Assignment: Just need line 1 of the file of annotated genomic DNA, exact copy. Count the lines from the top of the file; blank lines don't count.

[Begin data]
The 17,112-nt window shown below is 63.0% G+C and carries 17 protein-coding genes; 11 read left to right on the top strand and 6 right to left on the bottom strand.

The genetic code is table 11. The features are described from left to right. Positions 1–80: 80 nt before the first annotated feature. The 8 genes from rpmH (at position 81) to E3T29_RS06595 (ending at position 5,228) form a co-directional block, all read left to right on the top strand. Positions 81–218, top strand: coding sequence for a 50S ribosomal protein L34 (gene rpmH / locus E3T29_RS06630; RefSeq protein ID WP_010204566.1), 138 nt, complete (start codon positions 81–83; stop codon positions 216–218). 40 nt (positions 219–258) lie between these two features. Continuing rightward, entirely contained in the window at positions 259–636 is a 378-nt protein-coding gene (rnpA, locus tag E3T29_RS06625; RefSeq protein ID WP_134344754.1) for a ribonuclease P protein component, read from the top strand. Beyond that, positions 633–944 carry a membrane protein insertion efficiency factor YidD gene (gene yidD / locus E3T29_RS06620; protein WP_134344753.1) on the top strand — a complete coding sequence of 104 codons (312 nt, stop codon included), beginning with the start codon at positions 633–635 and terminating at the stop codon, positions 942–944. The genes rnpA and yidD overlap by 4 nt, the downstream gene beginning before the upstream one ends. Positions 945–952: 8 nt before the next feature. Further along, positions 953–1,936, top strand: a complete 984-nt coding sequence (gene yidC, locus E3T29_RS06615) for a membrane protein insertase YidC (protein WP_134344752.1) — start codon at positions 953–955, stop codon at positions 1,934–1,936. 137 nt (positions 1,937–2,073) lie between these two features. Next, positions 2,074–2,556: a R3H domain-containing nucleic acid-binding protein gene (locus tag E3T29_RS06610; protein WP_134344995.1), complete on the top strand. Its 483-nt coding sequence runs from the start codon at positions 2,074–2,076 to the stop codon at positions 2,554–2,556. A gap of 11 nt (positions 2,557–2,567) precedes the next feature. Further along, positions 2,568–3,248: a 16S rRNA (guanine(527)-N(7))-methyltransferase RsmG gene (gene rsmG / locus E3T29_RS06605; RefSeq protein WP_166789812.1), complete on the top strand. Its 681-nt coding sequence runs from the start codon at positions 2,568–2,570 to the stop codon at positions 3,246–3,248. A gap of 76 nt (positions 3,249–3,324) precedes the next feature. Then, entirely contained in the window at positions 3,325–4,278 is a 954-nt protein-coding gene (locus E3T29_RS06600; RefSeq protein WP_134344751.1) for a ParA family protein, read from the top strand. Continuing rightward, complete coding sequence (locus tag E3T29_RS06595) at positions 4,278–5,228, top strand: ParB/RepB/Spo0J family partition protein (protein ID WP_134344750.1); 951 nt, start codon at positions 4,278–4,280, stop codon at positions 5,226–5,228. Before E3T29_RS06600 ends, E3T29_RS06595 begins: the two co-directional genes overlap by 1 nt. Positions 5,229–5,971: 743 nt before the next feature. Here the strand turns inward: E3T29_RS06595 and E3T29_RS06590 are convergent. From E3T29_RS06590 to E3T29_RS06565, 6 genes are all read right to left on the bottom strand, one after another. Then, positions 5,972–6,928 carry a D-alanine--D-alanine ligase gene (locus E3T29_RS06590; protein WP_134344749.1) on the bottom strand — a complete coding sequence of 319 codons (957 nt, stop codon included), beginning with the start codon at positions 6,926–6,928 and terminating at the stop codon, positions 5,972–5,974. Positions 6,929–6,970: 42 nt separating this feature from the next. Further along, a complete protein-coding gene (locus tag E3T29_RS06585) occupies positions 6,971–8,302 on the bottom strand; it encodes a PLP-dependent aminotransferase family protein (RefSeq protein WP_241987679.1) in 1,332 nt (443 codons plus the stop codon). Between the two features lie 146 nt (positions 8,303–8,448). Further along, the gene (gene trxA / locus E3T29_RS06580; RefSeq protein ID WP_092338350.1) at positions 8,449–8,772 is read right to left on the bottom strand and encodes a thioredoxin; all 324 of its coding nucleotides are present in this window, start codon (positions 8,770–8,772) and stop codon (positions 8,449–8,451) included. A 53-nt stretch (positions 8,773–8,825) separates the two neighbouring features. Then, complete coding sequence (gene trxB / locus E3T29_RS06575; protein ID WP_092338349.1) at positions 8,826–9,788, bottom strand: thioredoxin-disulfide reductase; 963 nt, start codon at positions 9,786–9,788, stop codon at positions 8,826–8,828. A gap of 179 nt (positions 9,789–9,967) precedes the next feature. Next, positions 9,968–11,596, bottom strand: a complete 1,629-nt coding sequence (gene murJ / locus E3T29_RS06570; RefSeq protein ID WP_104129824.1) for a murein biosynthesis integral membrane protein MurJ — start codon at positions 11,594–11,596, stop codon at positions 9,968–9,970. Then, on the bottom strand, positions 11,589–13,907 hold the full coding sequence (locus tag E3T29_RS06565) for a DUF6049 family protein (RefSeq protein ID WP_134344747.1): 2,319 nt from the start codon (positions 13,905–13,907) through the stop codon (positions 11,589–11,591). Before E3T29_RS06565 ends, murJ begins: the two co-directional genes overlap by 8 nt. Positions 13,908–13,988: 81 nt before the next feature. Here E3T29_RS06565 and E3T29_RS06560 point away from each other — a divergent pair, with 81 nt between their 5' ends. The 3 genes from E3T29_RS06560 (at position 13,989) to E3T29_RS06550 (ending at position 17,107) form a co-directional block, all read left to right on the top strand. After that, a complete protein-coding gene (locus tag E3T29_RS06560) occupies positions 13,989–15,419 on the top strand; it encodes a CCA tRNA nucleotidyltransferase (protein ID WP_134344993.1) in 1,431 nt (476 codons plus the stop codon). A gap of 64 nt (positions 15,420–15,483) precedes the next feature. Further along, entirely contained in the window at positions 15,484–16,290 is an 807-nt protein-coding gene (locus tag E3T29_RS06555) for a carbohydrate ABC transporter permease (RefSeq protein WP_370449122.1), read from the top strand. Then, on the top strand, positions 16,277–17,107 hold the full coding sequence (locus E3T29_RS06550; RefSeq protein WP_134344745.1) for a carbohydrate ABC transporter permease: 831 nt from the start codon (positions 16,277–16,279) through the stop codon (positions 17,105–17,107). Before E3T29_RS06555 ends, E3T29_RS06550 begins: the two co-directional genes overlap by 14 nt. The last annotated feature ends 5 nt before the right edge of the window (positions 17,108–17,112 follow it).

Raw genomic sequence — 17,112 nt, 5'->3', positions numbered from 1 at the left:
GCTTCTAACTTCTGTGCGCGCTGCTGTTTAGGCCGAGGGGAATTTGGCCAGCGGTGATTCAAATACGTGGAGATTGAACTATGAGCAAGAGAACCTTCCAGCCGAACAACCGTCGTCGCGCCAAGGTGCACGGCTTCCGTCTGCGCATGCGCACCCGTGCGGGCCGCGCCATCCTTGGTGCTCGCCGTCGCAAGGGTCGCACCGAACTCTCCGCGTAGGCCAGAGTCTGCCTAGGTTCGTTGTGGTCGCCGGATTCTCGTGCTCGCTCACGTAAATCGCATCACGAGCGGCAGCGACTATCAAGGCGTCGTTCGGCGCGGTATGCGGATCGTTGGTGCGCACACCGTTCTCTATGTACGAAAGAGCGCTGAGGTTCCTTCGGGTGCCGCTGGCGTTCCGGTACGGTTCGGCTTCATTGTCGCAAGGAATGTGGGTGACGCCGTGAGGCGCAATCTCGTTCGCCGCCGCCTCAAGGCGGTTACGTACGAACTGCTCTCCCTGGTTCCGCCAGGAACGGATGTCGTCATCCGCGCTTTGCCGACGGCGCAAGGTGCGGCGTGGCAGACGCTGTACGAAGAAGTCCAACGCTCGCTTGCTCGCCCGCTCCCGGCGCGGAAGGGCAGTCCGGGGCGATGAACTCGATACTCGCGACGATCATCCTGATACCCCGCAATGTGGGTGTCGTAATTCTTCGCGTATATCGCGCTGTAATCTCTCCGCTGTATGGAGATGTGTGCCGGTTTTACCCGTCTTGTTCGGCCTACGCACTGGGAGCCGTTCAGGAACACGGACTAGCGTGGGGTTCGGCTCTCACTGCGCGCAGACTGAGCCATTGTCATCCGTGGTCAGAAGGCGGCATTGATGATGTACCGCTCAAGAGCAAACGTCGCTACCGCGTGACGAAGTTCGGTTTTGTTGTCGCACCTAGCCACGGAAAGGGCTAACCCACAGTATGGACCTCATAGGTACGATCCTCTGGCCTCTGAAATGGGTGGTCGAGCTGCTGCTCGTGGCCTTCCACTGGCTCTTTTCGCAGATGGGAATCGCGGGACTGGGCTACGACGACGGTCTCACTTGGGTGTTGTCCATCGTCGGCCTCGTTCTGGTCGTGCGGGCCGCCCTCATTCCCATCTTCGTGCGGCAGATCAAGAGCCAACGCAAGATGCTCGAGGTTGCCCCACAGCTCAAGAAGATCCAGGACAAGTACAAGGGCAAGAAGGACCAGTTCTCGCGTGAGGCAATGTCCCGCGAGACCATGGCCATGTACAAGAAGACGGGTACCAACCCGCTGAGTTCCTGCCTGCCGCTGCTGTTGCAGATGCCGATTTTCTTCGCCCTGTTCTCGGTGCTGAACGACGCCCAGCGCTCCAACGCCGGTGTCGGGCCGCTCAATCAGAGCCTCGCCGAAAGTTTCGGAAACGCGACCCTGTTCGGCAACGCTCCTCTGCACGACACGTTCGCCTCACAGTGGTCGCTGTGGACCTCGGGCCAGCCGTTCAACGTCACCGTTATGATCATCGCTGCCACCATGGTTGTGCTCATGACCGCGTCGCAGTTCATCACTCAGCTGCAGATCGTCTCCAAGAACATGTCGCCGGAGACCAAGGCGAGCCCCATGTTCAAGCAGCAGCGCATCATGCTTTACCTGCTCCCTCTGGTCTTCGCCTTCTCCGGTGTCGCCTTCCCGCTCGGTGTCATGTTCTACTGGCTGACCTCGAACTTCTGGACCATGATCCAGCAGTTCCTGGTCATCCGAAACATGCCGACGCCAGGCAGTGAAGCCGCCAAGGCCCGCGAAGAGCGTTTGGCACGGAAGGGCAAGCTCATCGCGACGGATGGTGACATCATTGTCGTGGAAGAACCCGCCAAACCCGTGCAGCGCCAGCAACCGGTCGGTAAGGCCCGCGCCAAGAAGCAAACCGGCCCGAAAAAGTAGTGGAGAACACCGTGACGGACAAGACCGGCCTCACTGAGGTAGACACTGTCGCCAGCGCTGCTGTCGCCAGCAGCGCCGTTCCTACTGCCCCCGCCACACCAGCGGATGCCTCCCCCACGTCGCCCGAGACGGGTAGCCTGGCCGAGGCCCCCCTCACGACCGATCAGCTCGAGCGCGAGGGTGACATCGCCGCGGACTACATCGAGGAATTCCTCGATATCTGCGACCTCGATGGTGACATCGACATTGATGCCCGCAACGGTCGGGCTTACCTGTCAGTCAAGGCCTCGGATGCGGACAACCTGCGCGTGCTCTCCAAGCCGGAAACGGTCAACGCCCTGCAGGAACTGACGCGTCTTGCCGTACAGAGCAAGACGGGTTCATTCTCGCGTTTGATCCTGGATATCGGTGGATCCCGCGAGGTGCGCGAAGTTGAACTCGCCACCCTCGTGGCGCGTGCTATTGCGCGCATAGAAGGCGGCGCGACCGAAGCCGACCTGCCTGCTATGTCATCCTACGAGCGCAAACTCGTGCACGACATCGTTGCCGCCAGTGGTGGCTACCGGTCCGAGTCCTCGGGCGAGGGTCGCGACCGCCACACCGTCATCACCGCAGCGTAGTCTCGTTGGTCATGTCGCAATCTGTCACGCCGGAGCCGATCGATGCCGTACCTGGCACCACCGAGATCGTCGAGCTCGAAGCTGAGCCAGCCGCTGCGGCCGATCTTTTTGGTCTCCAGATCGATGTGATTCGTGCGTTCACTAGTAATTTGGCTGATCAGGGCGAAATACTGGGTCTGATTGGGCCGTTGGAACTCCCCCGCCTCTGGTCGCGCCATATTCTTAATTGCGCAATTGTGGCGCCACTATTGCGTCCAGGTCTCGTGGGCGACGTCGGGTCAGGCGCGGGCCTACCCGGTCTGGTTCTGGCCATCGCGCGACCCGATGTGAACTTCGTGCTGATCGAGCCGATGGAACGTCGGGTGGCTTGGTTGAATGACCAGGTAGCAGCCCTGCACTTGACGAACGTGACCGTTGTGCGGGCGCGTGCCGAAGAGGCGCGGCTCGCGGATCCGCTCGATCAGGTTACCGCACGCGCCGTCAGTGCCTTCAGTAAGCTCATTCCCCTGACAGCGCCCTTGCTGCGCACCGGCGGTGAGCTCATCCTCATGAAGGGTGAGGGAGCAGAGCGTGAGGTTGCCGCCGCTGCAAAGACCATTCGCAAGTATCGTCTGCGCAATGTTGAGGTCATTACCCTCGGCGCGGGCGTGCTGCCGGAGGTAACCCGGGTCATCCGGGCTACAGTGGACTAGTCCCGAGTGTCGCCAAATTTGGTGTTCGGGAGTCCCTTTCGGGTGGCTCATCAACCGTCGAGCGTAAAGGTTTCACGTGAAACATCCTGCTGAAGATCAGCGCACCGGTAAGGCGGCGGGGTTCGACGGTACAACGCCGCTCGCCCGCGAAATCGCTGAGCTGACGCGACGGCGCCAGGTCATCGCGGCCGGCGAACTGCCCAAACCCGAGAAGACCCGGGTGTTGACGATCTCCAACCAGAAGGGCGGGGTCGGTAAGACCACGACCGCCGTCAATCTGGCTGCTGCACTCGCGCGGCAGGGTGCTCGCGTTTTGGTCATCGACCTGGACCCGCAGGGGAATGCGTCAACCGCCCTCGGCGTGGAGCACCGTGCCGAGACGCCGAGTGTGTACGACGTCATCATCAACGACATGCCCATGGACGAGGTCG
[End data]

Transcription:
The 17,112-nt window shown below is 63.0% G+C and carries 17 protein-coding genes; 11 read left to right on the top strand and 6 right to left on the bottom strand.